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Innovation

With HealthMap, real-time global data surveillance of H1N1 outbreak

When the H1N1 virus began spreading in April 2009, a tool created by the informatics program at Children's Hospital Boston was able to track it in real-time.
Written by Andrew Nusca, Contributor on

When the H1N1 virus began spreading in April 2009, a tool created by the informatics program at Children's Hospital Boston was able to track it in real-time.

The automated tool, called HealthMap, plotted information about the virus outbreak on a map of the globe as it occurred.

The interactive map showed how Internet technology can support the traditional public health infrastructure and help disseminate information quickly.

The HealthMap infrastructure was used to track suspected or confirmed cases or deaths, as well as cases ruled out or not identified as H1N1, based on formal and informal reports, from the World Health Organization and U.S. Centers for Disease Control to news reports and blog activity.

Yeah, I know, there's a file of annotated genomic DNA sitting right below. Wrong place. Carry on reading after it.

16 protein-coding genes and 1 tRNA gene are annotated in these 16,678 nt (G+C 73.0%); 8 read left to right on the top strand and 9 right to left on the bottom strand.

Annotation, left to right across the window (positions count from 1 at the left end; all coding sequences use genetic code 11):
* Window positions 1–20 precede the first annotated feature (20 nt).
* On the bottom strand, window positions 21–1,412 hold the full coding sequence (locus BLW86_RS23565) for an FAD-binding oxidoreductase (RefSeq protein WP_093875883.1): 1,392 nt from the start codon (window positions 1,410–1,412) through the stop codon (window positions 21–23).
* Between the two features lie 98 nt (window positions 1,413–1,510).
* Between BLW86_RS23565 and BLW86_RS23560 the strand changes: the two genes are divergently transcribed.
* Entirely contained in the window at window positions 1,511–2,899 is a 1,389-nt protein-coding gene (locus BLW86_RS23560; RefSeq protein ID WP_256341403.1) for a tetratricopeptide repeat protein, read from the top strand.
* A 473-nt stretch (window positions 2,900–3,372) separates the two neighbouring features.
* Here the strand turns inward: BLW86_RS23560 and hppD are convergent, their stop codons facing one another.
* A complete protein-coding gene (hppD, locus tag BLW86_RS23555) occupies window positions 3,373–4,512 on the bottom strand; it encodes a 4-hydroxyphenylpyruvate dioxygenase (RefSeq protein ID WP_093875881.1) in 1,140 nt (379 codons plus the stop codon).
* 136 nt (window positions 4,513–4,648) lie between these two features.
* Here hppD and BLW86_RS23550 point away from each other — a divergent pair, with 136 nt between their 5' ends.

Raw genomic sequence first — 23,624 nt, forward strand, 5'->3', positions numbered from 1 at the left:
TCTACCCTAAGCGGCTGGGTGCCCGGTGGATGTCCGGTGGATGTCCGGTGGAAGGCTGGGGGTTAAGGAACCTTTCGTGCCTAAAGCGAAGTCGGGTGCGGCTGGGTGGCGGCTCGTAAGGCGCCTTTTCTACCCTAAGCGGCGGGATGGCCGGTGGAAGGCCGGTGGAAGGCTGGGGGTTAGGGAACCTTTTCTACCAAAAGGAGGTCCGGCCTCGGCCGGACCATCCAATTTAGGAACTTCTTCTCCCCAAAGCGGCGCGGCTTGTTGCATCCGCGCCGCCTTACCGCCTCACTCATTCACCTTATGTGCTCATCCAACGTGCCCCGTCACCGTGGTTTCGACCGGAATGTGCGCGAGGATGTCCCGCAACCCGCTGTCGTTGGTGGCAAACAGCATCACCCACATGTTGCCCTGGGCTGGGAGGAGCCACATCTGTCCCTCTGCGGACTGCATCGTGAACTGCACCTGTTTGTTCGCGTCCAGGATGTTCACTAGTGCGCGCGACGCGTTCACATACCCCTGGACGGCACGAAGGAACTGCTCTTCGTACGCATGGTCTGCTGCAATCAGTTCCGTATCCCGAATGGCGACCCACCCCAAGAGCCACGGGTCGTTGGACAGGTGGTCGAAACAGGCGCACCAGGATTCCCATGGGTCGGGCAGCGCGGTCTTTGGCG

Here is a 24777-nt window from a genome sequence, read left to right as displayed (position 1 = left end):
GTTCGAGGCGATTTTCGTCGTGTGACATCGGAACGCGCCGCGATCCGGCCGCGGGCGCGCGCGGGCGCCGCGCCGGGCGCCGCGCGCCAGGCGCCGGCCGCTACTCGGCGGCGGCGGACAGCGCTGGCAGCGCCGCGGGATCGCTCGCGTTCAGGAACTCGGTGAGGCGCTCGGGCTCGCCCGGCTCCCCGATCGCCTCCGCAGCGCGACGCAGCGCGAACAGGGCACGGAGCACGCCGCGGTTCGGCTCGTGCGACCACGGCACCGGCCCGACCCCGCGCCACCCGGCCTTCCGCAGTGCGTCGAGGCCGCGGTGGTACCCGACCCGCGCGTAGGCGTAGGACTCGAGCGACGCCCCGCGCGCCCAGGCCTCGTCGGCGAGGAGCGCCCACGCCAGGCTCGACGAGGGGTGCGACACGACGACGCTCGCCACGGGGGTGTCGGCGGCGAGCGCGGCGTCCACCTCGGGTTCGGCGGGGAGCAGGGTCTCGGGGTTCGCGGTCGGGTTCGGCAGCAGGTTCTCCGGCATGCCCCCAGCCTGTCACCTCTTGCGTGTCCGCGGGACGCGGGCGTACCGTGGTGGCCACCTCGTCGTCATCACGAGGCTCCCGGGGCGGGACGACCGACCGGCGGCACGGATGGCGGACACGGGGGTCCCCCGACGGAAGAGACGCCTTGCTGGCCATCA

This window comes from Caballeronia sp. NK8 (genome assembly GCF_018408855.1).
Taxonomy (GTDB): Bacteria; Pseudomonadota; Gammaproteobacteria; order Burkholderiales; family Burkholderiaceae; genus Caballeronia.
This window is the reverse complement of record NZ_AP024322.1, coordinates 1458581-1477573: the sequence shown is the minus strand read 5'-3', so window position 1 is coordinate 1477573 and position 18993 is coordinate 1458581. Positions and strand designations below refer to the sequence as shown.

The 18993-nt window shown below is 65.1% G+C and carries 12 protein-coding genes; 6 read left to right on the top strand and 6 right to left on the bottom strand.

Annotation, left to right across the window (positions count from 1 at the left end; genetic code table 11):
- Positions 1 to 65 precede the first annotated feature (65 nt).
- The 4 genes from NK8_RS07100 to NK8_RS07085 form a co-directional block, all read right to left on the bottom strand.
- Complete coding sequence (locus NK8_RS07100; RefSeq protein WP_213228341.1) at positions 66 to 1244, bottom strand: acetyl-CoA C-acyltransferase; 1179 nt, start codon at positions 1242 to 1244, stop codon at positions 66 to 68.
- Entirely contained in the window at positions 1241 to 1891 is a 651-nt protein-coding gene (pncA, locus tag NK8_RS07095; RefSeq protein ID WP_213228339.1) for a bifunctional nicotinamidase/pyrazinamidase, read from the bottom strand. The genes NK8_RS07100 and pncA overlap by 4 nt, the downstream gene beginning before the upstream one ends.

Between April 1 and Dec. 31 2009, researchers analyzed more than 87,000 reports, revealing in retrospect insight to the epidemiology of H1N1 spread around the world, such as how quickly the virus spread, where and how.

The researchers also calculated the time elapsed between suspected and confirmed cases of H1N1 by country, finding a "significant" relationship between a country's national gross domestic product and its robustness of public health infrastructure.

"We found that countries with high GDP demonstrated a short lag in reporting and were confirming cases in a few days, whereby countries with low GDP could experience lags of up to 85 days," said John Brownstein, co-founder of HealthMap and a professor at the hospital.

According to the research, several factors contributed to lagging information during the pandemic:

  • Deficiencies in public health infrastructures.
  • Political pressures (trade, tourism).
  • Intense media coverage, which spurred many folks to get tested unnecessarily at the onset.

"Syndromic surveillance" is the seed of what could become real-time surveillance of health data -- from Lyme disease to rabies to E. coli to influenza -- using electronic medical records.

The challenge: ensuring that people and nations sign up for electronic health records and make that information readily available.

[via New England Journal of Medicine]

This post was originally published on Smartplanet.com

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